Reasons to Love Toronto Now: Because the Pan Am Games sparked an insta-hood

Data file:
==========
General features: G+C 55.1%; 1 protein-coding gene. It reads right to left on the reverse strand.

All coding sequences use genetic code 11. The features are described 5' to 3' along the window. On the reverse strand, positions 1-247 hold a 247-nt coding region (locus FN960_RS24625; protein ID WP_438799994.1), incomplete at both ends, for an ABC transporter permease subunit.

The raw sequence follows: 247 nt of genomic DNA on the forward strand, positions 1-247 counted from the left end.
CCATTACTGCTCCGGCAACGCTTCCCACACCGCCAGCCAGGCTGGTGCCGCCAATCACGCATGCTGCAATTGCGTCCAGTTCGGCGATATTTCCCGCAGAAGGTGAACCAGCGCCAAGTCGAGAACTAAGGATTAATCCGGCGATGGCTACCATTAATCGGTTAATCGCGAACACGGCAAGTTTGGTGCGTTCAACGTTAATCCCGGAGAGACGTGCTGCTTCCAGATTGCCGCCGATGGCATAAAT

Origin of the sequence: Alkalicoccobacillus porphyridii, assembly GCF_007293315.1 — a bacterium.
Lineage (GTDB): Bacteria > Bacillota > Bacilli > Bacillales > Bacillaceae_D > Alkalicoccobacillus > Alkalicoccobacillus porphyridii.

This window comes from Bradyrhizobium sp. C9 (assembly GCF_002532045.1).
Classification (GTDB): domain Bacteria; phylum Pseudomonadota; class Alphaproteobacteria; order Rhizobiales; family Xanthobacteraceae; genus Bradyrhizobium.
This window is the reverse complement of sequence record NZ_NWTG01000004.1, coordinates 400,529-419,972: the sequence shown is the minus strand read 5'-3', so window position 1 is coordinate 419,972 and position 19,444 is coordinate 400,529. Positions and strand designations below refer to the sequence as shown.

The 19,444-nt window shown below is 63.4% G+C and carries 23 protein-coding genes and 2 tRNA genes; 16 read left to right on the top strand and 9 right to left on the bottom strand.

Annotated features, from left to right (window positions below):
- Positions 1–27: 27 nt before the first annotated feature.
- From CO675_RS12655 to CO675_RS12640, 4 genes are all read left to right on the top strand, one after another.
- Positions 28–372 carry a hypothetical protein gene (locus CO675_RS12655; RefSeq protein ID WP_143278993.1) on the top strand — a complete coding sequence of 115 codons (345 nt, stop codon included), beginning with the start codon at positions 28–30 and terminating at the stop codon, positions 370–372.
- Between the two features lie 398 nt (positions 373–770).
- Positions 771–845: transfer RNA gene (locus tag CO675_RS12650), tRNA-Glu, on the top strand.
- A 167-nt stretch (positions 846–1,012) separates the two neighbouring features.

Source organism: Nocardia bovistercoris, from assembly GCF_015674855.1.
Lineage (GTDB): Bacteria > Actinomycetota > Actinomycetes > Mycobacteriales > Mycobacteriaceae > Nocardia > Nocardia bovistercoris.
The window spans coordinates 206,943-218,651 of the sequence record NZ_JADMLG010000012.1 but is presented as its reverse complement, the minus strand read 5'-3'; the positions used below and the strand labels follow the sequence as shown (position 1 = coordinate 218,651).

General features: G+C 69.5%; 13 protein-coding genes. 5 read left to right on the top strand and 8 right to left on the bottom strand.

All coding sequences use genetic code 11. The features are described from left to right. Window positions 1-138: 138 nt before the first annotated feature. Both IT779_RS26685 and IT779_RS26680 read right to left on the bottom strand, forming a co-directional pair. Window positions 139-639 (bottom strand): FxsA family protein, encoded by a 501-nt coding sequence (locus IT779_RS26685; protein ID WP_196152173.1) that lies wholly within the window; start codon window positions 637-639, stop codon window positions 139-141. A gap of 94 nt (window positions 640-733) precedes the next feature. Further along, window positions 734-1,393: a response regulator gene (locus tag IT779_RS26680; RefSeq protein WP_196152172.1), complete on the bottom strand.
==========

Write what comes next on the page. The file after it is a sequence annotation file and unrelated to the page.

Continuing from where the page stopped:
The Canary District, named after the greasy-spoon diner that sat on the corner of Front and Cherry, is a shiny reimagining of the grotty industrial land at the mouth of the Don River. The 14.2-hectare parcel is sandwiched between the Distillery to the southwest and the lush Corktown Common park to the east, but its gentrifying momentum has crept onto the barren Corktown streets just beyond the neighbourhood. New on King East is the Healthy Road, stocked with every manner of gluten-free, nut-free, dairy-free, sugar-free, organic, fresh and local groceries, plus holistic grooming and beauty products. Down the street is Roselle Desserts, run by two George Brown grads who turn out pavlova cookies, raspberry caramels made with Stirling butter, and earl grey shortbread and cream sandwiches. And at the corner of King and St. Lawrence, the slickly designed Odin café (pictured above) peddles Pilot coffee, Beau’s and Left Field beer on tap, and Niagara and Prince Edward County wines by the glass. After the Games are gone, the former athletes’ village back in Canary proper will become chic but affordable rentals mixed with market-priced condos. Residents will have access to a LEED Gold–certified YMCA (with a green roof), and new locations of Dark Horse Espresso Bar, the juice bar Fuel+, the Running Room and Think Fitness Studio, plus Pizza e Pazzi and Tabülé restaurants, all lined up along the main boulevard. The speed at which the community has sprung up is as cool and dizzying as a Sims game.